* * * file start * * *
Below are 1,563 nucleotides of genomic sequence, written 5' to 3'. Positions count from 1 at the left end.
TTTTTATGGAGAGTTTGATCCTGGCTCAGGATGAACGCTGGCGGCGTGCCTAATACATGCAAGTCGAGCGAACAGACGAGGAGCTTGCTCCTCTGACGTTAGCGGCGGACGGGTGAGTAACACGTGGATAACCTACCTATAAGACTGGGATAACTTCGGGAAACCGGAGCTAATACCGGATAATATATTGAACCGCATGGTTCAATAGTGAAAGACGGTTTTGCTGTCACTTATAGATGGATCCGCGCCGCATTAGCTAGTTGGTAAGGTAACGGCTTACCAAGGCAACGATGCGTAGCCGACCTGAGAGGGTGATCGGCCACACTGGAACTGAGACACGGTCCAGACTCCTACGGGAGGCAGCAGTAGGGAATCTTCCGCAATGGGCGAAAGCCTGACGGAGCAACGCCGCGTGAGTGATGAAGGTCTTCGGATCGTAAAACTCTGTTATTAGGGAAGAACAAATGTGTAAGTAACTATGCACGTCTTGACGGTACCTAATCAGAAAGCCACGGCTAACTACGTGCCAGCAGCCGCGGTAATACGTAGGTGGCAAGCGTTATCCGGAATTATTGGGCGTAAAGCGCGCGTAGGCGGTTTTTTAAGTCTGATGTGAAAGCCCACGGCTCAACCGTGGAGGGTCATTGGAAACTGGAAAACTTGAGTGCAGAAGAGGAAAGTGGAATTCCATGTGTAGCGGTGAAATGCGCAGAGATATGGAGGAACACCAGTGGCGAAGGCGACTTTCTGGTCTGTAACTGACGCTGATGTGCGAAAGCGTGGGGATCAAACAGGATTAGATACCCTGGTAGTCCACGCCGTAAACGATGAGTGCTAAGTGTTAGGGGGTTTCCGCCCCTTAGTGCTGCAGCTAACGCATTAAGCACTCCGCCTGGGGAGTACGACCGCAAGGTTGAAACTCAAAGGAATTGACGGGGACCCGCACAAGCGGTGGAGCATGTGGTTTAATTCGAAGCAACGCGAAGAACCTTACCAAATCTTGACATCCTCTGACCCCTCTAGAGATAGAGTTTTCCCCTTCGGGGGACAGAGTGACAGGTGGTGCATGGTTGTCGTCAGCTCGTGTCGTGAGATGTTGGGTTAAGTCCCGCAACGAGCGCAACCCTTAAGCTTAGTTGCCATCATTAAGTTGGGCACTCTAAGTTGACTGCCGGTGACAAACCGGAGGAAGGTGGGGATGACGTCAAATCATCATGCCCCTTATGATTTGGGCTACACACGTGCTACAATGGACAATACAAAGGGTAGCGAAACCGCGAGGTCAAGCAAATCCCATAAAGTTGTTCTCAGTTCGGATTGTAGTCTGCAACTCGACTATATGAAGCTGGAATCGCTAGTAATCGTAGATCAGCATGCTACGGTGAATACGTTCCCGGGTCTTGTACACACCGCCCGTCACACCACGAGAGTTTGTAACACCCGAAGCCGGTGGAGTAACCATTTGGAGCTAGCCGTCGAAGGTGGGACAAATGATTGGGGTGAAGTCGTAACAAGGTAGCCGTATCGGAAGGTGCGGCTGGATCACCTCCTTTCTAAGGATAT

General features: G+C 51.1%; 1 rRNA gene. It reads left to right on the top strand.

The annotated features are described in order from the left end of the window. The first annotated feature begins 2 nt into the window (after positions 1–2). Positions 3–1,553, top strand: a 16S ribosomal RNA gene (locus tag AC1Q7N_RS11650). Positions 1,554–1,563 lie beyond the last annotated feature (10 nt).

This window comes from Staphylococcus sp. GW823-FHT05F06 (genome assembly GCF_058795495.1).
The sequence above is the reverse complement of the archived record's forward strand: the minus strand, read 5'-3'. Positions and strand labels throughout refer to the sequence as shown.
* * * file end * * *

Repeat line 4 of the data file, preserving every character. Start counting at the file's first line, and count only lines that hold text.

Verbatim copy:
The annotated features are described in order from the left end of the window. The first annotated feature begins 2 nt into the window (after positions 1–2). Positions 3–1,553, top strand: a 16S ribosomal RNA gene (locus tag AC1Q7N_RS11650). Positions 1,554–1,563 lie beyond the last annotated feature (10 nt).